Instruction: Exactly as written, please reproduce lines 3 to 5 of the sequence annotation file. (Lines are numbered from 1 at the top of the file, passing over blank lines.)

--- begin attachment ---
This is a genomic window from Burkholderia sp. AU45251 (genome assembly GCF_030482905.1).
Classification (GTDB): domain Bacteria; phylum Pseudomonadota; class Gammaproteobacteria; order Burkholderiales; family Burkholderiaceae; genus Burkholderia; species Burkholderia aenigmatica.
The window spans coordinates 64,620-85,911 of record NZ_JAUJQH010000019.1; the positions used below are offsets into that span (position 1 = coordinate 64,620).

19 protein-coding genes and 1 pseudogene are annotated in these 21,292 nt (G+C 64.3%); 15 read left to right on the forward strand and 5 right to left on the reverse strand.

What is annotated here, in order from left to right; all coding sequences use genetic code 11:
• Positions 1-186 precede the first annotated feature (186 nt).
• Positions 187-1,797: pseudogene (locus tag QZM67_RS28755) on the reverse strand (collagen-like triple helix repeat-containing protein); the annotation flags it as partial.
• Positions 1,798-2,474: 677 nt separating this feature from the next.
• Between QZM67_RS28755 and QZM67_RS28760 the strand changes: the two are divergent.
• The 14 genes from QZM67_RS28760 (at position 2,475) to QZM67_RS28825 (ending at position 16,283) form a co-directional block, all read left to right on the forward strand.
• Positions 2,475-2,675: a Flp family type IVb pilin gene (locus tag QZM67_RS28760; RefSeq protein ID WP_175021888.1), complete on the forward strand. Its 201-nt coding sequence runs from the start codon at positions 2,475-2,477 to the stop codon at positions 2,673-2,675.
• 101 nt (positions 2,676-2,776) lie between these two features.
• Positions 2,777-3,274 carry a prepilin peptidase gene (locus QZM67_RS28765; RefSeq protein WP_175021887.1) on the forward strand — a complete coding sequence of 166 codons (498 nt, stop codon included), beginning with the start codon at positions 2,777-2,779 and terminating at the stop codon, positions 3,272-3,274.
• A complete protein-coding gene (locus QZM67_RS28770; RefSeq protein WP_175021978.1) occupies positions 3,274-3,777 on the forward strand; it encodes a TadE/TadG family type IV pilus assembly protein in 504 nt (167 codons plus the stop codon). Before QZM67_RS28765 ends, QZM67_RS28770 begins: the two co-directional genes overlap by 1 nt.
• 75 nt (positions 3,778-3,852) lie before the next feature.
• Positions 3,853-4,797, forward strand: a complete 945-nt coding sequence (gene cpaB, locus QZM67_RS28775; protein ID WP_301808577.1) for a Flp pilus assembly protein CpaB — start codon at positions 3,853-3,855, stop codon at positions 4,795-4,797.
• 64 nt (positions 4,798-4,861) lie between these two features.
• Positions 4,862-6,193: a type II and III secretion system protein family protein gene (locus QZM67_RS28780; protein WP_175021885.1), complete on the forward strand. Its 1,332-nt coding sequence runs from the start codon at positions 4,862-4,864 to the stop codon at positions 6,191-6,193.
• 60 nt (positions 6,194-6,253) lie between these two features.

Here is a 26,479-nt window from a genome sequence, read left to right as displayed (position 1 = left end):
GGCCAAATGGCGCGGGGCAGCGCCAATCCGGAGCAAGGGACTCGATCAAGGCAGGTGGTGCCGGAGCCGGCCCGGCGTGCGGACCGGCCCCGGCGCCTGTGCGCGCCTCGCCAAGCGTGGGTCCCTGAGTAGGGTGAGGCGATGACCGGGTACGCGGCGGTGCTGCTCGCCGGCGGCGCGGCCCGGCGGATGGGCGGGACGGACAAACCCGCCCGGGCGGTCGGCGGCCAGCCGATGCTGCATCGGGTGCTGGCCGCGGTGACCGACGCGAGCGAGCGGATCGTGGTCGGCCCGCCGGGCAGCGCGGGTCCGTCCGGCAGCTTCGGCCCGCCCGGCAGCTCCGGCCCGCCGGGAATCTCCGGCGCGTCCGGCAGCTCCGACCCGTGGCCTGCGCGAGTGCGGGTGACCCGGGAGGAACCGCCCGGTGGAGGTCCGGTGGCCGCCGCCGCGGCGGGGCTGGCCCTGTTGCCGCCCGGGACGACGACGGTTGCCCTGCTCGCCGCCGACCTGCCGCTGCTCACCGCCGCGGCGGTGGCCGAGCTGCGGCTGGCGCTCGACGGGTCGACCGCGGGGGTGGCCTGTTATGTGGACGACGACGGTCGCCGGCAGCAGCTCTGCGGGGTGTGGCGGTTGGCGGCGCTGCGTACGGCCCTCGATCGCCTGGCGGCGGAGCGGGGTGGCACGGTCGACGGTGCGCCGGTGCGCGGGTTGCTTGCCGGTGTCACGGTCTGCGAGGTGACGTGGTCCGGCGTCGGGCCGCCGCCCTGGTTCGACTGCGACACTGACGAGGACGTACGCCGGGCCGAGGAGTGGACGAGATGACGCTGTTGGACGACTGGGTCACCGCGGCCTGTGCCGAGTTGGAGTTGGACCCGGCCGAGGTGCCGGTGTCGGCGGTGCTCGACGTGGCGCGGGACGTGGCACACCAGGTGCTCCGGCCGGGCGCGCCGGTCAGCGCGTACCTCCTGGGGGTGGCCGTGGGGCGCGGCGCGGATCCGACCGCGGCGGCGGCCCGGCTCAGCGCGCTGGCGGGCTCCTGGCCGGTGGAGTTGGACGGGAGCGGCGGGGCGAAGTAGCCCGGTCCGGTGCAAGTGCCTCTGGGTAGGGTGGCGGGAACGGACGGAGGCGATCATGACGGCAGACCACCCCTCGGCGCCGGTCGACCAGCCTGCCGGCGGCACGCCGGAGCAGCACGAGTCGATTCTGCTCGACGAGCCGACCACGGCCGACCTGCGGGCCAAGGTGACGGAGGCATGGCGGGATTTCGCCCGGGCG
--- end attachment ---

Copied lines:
The window spans coordinates 64,620-85,911 of record NZ_JAUJQH010000019.1; the positions used below are offsets into that span (position 1 = coordinate 64,620).

19 protein-coding genes and 1 pseudogene are annotated in these 21,292 nt (G+C 64.3%); 15 read left to right on the forward strand and 5 right to left on the reverse strand.

What is annotated here, in order from left to right; all coding sequences use genetic code 11: